Sep 18, 2018, 10:00 AM
News Code: 83036917
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Nakhl-gardani: Traditional Iranian mourning ritual

Tehran, Sept 18, IRNA - Nakhl-gardani is an ancient mourning ritual commemorating the suffering and martyrdom of Imam Hussein (PBUH), the grandson of the Prophet Muhammad (PBUH) and the third Shia Imam, which is held annually in towns and villages in central Iran, with Yazd as the main host.

Nakhl is a huge wooden structure representing Imam’s coffin in the procession of the date of the martyrdom known as Ashura, 10th of Muharram (the first month of the lunar Islamic calendar) .

Hamid Vafaei-Shahi, a researcher on Yazd’s popular culture, said nakhl is date palm tree in Persian which has a tall, slender, straight trunk.

In this context it connotates ‘stature’ and is often referred to as naql meaning either ‘carrying’ or ‘saying’, since it is moved from one place to another and the people standing by the structure invocate some Ashura stories.

Rooted in national and mythological rituals, Nakhl-gardani is a continuum of the Persian hero Siavash’s annual funeral who was killed on false accusation.

According to the historical records, ancient Iranians used to attend Siavash’s funeral by constructing a body like him and carrying it in a coffin on the heads of women, said the researcher.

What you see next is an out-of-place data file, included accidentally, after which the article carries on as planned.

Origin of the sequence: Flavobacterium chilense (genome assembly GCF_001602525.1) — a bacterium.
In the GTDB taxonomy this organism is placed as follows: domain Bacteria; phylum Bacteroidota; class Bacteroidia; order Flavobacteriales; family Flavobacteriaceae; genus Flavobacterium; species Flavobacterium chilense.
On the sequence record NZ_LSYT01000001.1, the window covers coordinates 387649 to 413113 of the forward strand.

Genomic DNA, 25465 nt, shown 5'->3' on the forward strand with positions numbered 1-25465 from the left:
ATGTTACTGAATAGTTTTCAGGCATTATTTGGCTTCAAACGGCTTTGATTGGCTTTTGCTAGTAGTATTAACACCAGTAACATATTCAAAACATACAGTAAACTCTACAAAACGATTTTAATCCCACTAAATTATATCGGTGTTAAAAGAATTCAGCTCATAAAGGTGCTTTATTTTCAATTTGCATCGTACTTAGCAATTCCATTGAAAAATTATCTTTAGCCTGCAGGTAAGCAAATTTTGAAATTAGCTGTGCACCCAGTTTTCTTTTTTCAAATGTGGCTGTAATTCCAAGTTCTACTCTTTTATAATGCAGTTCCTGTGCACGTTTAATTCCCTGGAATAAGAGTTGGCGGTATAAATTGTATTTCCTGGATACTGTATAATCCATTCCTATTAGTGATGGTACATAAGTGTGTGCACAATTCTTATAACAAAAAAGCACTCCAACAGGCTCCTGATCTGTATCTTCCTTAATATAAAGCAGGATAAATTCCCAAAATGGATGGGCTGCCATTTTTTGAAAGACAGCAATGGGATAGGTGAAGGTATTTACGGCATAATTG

Vafaei-Shahi added the nakhl is firstly dressed from top to bottom.

The predominant colors of the fabric covering the skeleton are black symbolizing mourning, and green representing the Imam’s clothes. Then it is decorated with colorful silk shawls, precious fabric, mirrors, flowers and green branches.

Some swords, daggers, shields, candles or lanterns, and flags are added for ornamentation. The person decorating the nakhl is referred to as nakhl-band and the process takes from one to some days depending on the size of the structure.

He further said the nakhl is carried in some squares and localities of the towns and villages with a number of people depending on the size and weight of the structure; sometimes it is so heavy that it requires several hundred men to lift it.

The ritual draws many tourists, both Iranians and foreigners, to the place each year and is still so popular in Yazd’s mosques and tekyehs, a place where Shia gather for mourning of Muharram, that was added as an Intangible Cultural Heritage to the National Register list in 2016.

The Mourning of Muharram (or Remembrance of Muharram) is a set of rituals associated with both Shia and Sunni Islam. The event marks the anniversary of the Battle of Karbala, when Imam Hussein ibn Ali (PBUH), was martyred by the forces of the enemy. Family members accompanying him laid down their lives or were subject to humiliation.

The commemoration of this event during the yearly mourning season, with the Day of Ashura as the focal date, serves to define Shia communal identity. Muharram observances are carried out in countries with a sizable Shia population.

Source: Iran Daily

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